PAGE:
"Green" means "go," but what does "red" mean? Just about everybody says "stop" since we all have learned to imbue certain colors with meaning (or we would be road kill by now). Long thought to be limited to higher levels of information processing, researchers at the Salk Institute for Biological Studies successfully traced this type of associative learning to early stages of the visual processing pathway.
"Sensory neurons in the visual cortex that handle incoming information are very plastic and what they see is determined by our experience in the world," says lead investigator Thomas D. Albright, director of the Vision Center Laboratory. Their findings, reported in the March 14 issue of the journal Neuron, will help scientists to better understand how such learning takes place in the brain based on our daily experiences.
Human memory relies mostly on association and objects frequently seen together to become linked in our mind; when we try to retrieve information, one thing reminds us of another, which reminds us of yet another, and so on. Not surprisingly, neurobiologists have been trying to uncover the underlying mechanisms for decades.
The acquisition of associated memories is believed to result from the establishment or strengthening of connections between neurons that represent the associated objects. Once trained and intricately linked, a neuron that responds to the sight of a keyboard might respond to the sight of a computer monitor, a coffee cup or reading glasses -- depending on the previously forged links.
In the past, studies on associative learning primarily focused on a special area of the brain called the "inferior temporal cortex" (ITC), a high level stage of visual processing. It is known to be critical for object recognition and for storage of this type of learning.
"We wanted to know whether associative plasticity is unique to such higher levels of processing or whether it is a more general property of the brain that can happen even at lower, sensory areas," explains first author Anja Schlack, a post-doctoral researcher in the Albright lab.
Our eyes take in the visual environment and break the incoming images down into simple features such as color, brightness, motion and form. These pieces of information are channeled from the eye to the brain along specialized pathways. The ventral pathway, for examples, carries information about form while the dorsal pathway is sensitive to space and motion.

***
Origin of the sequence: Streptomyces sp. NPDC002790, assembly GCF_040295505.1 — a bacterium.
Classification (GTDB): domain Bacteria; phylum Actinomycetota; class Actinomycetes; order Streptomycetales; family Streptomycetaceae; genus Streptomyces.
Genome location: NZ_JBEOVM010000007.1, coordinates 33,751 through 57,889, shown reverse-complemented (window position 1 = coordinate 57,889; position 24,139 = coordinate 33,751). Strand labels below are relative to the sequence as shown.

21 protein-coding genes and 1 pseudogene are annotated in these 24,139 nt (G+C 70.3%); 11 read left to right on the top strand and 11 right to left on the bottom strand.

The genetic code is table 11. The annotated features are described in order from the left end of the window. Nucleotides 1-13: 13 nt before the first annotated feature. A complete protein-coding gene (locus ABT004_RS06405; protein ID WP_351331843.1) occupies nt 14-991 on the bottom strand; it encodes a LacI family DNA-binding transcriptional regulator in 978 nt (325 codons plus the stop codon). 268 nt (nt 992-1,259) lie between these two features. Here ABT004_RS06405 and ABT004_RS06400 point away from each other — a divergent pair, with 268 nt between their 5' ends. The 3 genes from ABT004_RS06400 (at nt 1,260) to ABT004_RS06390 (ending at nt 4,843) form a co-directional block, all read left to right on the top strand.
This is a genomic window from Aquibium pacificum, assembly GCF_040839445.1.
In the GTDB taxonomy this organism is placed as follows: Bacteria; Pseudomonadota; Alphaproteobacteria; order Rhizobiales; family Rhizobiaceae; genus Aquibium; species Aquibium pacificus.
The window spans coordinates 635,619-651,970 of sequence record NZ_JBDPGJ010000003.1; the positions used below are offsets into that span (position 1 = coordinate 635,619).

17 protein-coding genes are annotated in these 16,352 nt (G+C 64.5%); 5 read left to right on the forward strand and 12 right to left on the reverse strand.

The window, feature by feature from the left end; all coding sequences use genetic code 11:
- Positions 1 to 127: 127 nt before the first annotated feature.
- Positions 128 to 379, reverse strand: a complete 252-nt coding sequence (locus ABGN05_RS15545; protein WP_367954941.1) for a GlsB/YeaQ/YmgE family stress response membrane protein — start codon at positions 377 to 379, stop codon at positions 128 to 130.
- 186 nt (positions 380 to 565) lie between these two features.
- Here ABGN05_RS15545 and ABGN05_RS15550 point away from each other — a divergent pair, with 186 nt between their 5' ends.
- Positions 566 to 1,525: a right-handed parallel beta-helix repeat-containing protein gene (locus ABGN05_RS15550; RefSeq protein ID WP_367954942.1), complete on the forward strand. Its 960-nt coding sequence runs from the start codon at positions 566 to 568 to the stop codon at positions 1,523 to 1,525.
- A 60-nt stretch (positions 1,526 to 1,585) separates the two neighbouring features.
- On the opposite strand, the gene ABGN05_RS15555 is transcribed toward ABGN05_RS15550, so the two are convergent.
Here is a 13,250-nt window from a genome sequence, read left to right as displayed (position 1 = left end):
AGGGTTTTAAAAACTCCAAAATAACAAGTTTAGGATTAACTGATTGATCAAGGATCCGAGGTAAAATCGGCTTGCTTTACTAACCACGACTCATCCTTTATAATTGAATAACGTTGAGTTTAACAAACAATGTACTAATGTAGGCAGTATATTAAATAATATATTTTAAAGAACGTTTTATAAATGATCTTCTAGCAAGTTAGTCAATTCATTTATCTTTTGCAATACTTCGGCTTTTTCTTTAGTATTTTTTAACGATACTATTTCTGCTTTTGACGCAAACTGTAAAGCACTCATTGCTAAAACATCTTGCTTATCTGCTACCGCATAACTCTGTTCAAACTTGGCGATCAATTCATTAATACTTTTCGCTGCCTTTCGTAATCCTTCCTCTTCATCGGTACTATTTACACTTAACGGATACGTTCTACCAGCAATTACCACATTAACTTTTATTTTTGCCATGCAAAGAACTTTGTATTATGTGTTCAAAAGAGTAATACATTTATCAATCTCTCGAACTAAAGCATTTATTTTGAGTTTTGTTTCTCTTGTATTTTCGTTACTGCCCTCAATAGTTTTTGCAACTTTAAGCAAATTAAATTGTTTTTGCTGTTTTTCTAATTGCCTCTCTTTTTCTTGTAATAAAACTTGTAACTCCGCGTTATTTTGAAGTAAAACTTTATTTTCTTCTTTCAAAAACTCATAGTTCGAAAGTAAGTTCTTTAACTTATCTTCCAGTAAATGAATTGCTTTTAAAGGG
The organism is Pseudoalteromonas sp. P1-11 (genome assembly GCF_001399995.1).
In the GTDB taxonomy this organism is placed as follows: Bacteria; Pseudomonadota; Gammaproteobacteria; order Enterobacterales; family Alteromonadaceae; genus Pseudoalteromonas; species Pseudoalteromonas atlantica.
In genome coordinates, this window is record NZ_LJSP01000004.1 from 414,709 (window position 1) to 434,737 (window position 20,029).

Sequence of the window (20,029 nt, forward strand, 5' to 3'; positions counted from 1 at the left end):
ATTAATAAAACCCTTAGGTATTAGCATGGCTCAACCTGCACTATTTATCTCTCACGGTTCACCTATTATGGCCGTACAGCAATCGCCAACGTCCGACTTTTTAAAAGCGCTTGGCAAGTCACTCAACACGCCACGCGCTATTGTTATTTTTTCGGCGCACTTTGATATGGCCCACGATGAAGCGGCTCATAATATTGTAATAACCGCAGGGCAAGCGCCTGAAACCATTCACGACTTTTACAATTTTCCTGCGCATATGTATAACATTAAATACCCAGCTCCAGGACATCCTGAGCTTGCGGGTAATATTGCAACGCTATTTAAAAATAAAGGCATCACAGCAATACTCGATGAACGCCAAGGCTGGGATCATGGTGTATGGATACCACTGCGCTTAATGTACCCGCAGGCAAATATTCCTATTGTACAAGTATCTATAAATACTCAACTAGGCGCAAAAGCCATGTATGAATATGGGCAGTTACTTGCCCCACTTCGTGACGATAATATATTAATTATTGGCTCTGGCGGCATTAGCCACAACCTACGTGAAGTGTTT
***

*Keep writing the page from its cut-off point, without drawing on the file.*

Schlack trained monkeys to associate a stationary arrow pointing upward or downward -- a meaningless object for the monkey -- with dots moving up or down. While the monkeys watched arrows or moving dots, Schlack observed signals from neurons located in the middle temporal or MT area, an early way station along the dorsal pathway. It's also nicknamed the "motion area" since over 90 percent of all neurons in this area respond to movement in a particular direction but are relatively impervious to color or form.
Before the start of the training session and just as the researchers had predicted, stationary arrows meant nothing to neurons in the MT area while moving dots elicited clear signals. After the learning process had taken place, the cells responded to both because experience had changed their tuning. "After the training, the arrows elicit a recall of the motion and this is what the MT neurons then respond to," concludes Schlack.
These results might explain the observations made recently in a different lab with the help of functional magnetic resonance imaging (fMRI). When shown photographs of athletes in motion, the human equivalent of the macaque area MT lit up in human observers. The Salk studies suggest that these brain activations probably result from learned associations, strengthened by daily experience.
"We are constantly faced with a complex and ever changing environment," says Albright. "The ability to use information based on learned relations between objects helps us to make sense out of what we see faster and more efficiently. This ability allows us to make the right decisions in a timely manner: Even when presented with a complex visual scene during rush hour we stop at the red light and avoid getting hit by the oncoming traffic."
From Salk Institute.